Committee investigating US Capitol attack subpoenas Secret Service over text messages

Messages are understood to have been deleted in ‘device-replacement program’

The House select committee investigating the Capitol attack has issued a subpoena to the US Secret Service for text messages from January 5th and 6th understood to have been erased.

The subpoena issued late on Friday — the first to an executive branch agency — compelled the production of messages and after-action reports concerning the attack as part of a sweeping records demand aiming to establish the circumstances around the erasure of some communications and obtain any that remain.

Congressman Bennie Thompson, the chairman of the select committee, indicated in a letter to the director of the secret service, James Murray, that the agency tasked with protecting the president and the vice president, should be able to produce the messages given its spokesperson claimed none of the texts in question were lost.

The disclosure that texts among secret service agents from the day before and the day of the Capitol attack were erased in a “device-replacement program” came in a letter to Congress from the Department of Homeland Security’s inspector general, the watchdog for the secret service.


On Friday morning, the source said, the inspector general, Joseph Cuffari, also complained to the select committee the secret service opted to have him do an internal review of the agency’s response to January 6th in lieu of after-action reports — only to stonewall that internal review.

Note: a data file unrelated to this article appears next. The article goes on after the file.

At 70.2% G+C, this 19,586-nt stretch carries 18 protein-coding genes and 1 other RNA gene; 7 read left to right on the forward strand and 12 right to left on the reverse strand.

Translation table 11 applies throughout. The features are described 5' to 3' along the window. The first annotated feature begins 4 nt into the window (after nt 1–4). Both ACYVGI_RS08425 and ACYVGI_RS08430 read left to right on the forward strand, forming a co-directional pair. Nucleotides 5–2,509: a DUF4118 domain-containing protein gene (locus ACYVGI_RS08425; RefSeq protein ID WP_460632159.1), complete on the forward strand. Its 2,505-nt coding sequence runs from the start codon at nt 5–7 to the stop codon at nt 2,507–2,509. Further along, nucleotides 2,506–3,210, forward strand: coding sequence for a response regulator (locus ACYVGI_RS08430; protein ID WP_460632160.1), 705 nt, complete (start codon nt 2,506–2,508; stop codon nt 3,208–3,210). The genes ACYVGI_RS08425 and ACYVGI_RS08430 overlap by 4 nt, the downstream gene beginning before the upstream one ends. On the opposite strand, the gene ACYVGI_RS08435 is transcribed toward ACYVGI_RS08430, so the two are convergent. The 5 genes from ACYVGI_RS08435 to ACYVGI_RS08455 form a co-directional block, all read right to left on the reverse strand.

The select committee, at that briefing with the inspector general, also heard that the secret service’s story about how the texts were lost kept changing. Initially, the source said, Mr Cuffari was told they were lost during software upgrades; later, he was told it was during a process to replace cellphones for staff across the agency.

The subpoena for the texts and any after-action reports — which the panel suspects likely do not exist, according to the source — are aimed at obtaining any texts that might have not been lost, and to obtain any paper trails about how the texts that were lost came to be erased.

January 6th investigators, in conjunction with Mr Cuffari, are also examining whether the missing texts can be reconstructed using forensic tools available to federal law enforcement, the Guardian first reported.

The texts are significant for January 6th investigators as the Secret Service played a crucial role in preventing Donald Trump from going to the Capitol on that day, and according to the panel, wanted to remove then-vice president Mike Pence from the complex.

Committee investigators believe that the texts from the day of the Capitol attack could shed light on how the Secret Service wanted to move Mr Trump and Mr Pence, while texts from the day before could provide greater clarity on how security plans developed, the sources said.

Days before the Capitol attack, the Secret Service assessed that it could likely not guarantee Mr Trump’s safety if he went to the Capitol on January 6th and, according to a person familiar with the report, conveyed that to senior staff in the White House.

On the day of the Capitol attack, according to testimony by the former White House aide Cassidy Hutchinson, the Secret Service played a major part in stopping Mr Trump going to the Capitol by driving back to the West Wing after his speech at the Ellipse.

The committee believes Secret Service text messages could provide a record for security plans for January 6th.

It was not clear whether texts from Anthony Ornato, a former agent who became a White House deputy chief of staff, and Mr Trump’s lead agent, Bobby Engel, were among messages erased during a “device-replacement program”. — Guardian